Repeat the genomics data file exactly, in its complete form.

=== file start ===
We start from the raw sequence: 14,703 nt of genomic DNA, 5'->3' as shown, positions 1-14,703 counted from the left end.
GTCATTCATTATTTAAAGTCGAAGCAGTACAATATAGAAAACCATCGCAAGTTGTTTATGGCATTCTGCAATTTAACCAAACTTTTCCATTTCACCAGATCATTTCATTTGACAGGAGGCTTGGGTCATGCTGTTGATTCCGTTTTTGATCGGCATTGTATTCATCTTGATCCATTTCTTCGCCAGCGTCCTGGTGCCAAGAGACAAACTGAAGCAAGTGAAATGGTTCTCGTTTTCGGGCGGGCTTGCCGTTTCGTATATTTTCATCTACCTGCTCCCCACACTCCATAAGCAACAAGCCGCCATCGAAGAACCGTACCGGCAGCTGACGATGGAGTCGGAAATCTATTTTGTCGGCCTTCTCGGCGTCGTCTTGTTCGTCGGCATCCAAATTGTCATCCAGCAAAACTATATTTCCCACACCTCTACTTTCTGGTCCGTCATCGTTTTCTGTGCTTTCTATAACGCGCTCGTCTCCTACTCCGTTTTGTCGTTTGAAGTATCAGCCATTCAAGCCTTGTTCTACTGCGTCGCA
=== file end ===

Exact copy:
We start from the raw sequence: 14,703 nt of genomic DNA, 5'->3' as shown, positions 1-14,703 counted from the left end.
GTCATTCATTATTTAAAGTCGAAGCAGTACAATATAGAAAACCATCGCAAGTTGTTTATGGCATTCTGCAATTTAACCAAACTTTTCCATTTCACCAGATCATTTCATTTGACAGGAGGCTTGGGTCATGCTGTTGATTCCGTTTTTGATCGGCATTGTATTCATCTTGATCCATTTCTTCGCCAGCGTCCTGGTGCCAAGAGACAAACTGAAGCAAGTGAAATGGTTCTCGTTTTCGGGCGGGCTTGCCGTTTCGTATATTTTCATCTACCTGCTCCCCACACTCCATAAGCAACAAGCCGCCATCGAAGAACCGTACCGGCAGCTGACGATGGAGTCGGAAATCTATTTTGTCGGCCTTCTCGGCGTCGTCTTGTTCGTCGGCATCCAAATTGTCATCCAGCAAAACTATATTTCCCACACCTCTACTTTCTGGTCCGTCATCGTTTTCTGTGCTTTCTATAACGCGCTCGTCTCCTACTCCGTTTTGTCGTTTGAAGTATCAGCCATTCAAGCCTTGTTCTACTGCGTCGCA